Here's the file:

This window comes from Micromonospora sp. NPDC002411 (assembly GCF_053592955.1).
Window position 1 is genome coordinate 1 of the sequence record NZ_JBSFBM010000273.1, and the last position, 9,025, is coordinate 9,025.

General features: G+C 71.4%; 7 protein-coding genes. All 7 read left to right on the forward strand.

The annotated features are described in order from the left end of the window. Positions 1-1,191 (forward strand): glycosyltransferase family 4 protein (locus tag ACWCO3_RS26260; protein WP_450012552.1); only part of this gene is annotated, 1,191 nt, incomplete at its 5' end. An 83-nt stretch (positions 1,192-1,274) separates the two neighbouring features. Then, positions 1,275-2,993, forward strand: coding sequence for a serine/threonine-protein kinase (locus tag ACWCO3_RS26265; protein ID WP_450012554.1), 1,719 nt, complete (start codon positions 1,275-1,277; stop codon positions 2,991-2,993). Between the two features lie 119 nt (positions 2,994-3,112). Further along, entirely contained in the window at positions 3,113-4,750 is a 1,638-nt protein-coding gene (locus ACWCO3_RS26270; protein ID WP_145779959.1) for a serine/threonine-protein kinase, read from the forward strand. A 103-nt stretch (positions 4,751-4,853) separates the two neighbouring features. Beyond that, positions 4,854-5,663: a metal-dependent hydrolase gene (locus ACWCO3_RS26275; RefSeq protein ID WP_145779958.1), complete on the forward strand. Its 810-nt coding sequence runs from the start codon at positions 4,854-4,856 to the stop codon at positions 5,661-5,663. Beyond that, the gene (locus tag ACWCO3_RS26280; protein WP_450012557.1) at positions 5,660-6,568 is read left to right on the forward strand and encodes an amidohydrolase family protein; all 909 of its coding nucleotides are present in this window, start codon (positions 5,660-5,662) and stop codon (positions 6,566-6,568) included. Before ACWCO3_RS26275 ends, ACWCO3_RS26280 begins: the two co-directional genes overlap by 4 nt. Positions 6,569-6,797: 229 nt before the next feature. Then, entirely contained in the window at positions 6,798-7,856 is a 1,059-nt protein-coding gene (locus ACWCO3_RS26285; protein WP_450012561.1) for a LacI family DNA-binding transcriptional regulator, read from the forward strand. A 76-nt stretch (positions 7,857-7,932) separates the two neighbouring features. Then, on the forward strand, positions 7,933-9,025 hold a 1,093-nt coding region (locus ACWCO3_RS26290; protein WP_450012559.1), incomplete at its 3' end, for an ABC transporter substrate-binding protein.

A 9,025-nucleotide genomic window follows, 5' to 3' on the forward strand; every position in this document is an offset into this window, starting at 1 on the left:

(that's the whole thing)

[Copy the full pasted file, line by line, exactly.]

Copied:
This window comes from Micromonospora sp. NPDC002411 (assembly GCF_053592955.1).
Window position 1 is genome coordinate 1 of the sequence record NZ_JBSFBM010000273.1, and the last position, 9,025, is coordinate 9,025.

General features: G+C 71.4%; 7 protein-coding genes. All 7 read left to right on the forward strand.

The annotated features are described in order from the left end of the window. Positions 1-1,191 (forward strand): glycosyltransferase family 4 protein (locus tag ACWCO3_RS26260; protein WP_450012552.1); only part of this gene is annotated, 1,191 nt, incomplete at its 5' end. An 83-nt stretch (positions 1,192-1,274) separates the two neighbouring features. Then, positions 1,275-2,993, forward strand: coding sequence for a serine/threonine-protein kinase (locus tag ACWCO3_RS26265; protein ID WP_450012554.1), 1,719 nt, complete (start codon positions 1,275-1,277; stop codon positions 2,991-2,993). Between the two features lie 119 nt (positions 2,994-3,112). Further along, entirely contained in the window at positions 3,113-4,750 is a 1,638-nt protein-coding gene (locus ACWCO3_RS26270; protein ID WP_145779959.1) for a serine/threonine-protein kinase, read from the forward strand. A 103-nt stretch (positions 4,751-4,853) separates the two neighbouring features. Beyond that, positions 4,854-5,663: a metal-dependent hydrolase gene (locus ACWCO3_RS26275; RefSeq protein ID WP_145779958.1), complete on the forward strand. Its 810-nt coding sequence runs from the start codon at positions 4,854-4,856 to the stop codon at positions 5,661-5,663. Beyond that, the gene (locus tag ACWCO3_RS26280; protein WP_450012557.1) at positions 5,660-6,568 is read left to right on the forward strand and encodes an amidohydrolase family protein; all 909 of its coding nucleotides are present in this window, start codon (positions 5,660-5,662) and stop codon (positions 6,566-6,568) included. Before ACWCO3_RS26275 ends, ACWCO3_RS26280 begins: the two co-directional genes overlap by 4 nt. Positions 6,569-6,797: 229 nt before the next feature. Then, entirely contained in the window at positions 6,798-7,856 is a 1,059-nt protein-coding gene (locus ACWCO3_RS26285; protein WP_450012561.1) for a LacI family DNA-binding transcriptional regulator, read from the forward strand. A 76-nt stretch (positions 7,857-7,932) separates the two neighbouring features. Then, on the forward strand, positions 7,933-9,025 hold a 1,093-nt coding region (locus ACWCO3_RS26290; protein WP_450012559.1), incomplete at its 3' end, for an ABC transporter substrate-binding protein.

A 9,025-nucleotide genomic window follows, 5' to 3' on the forward strand; every position in this document is an offset into this window, starting at 1 on the left: